On 28 September 2009, the Independence Day of Guinea, an opposition group gathering at the national stadium in Conakry was violently repressed by national security forces. According to Human Rights Watch, they opened fire on civilians that were peacefully calling for transparent elections. Some civilians were shot, beaten, and even raped in daylight. According to the OTP’s 2019 Report on Preliminary Examination Activities, more than 150 people died or disappeared, at least 109 women were victims of rape and other forms of sexual violence, including sexual mutilations and sexual slavery, and more than 1000 persons were injured. Cases of torture and cruel, inhuman or degrading treatment during arrests, arbitrary detentions, and attacks against civilians based on their perceived ethnic or political affiliation are also mentioned in the 2019 OTP Report.

Ten years after the massacre, are Guinean victims any closer to see their tormentors be held accountable? One after the other, panelists at the ASP side event shared their points of view.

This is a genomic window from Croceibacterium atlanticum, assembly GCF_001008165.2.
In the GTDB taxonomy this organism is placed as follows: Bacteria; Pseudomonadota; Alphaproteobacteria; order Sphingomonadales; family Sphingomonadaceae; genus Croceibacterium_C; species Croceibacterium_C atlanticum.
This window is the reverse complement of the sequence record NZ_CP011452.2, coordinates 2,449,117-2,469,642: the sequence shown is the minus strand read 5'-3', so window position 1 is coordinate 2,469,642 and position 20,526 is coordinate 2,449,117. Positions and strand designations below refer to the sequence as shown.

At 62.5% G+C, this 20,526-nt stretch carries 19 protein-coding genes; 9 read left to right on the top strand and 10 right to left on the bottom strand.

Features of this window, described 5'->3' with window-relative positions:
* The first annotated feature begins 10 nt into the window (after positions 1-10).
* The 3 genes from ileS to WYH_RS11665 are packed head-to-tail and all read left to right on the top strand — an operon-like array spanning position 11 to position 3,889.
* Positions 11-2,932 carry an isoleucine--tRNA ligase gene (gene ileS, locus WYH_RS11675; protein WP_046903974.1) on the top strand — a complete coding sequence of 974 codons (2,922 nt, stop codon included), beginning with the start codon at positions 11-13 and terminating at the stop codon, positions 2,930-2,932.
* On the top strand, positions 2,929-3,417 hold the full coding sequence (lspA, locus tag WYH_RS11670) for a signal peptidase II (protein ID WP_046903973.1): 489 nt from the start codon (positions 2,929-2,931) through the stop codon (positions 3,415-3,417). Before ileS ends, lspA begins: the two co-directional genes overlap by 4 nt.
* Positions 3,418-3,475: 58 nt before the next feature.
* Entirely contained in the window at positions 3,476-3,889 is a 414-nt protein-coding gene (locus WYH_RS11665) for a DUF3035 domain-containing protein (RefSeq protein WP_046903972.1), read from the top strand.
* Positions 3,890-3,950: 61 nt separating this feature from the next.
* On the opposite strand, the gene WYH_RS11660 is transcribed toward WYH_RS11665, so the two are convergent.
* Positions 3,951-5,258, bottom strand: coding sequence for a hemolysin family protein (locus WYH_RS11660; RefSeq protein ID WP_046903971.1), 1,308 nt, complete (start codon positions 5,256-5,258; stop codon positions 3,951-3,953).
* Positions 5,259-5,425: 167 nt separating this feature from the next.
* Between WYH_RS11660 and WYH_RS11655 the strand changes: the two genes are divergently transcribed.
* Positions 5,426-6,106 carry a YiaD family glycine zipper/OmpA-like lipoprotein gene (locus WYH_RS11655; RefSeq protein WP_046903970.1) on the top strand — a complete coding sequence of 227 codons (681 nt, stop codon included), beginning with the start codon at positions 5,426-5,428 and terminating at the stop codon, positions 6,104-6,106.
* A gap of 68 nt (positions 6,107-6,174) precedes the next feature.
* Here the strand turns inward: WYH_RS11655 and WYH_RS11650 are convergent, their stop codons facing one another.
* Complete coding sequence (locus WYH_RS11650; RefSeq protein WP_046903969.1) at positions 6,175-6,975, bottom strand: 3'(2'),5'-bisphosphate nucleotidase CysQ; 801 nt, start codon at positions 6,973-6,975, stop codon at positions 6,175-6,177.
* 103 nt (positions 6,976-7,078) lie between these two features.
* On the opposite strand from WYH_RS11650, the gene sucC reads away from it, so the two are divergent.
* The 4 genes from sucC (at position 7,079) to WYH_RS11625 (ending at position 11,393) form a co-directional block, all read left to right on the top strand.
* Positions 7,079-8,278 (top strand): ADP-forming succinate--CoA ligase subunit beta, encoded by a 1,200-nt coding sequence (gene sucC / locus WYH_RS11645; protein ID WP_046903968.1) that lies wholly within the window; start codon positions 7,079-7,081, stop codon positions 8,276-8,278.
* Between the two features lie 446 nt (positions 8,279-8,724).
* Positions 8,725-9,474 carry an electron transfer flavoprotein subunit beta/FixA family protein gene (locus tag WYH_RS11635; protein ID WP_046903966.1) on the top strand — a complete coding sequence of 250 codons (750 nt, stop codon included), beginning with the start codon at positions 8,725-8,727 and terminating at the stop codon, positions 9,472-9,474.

2. Drissa Traoré, FIDH Under-Secretary, depicted the judicial landscape and pointed key issues

At the ASP side event, FIDH Under-Secretary Drissa Traoré critically depicted the ongoing judicial proceedings taking place within the Guinean domestic legal system with respect to the 28 September massacre. In February 2010, the case was referred by Guinean Prosecutors to a group of magistrates, before whom it progressed slowly amid political, financial, and logistical obstacles. Despite being charged, many senior officials remained in office. During the investigation, judges have heard the testimony of 450 victims and their their family members. The judicial process was still ongoing when, in 2018, the Minister of Justice Cheick Sako set up a steering committee tasked with the practical organization of the trial. Conakry’s Court of Appeal was identified as the final location for the trial. However, Minister Sako resigned from his position as Minister of Justice in May 2019, causing further delays in the organization of the trial.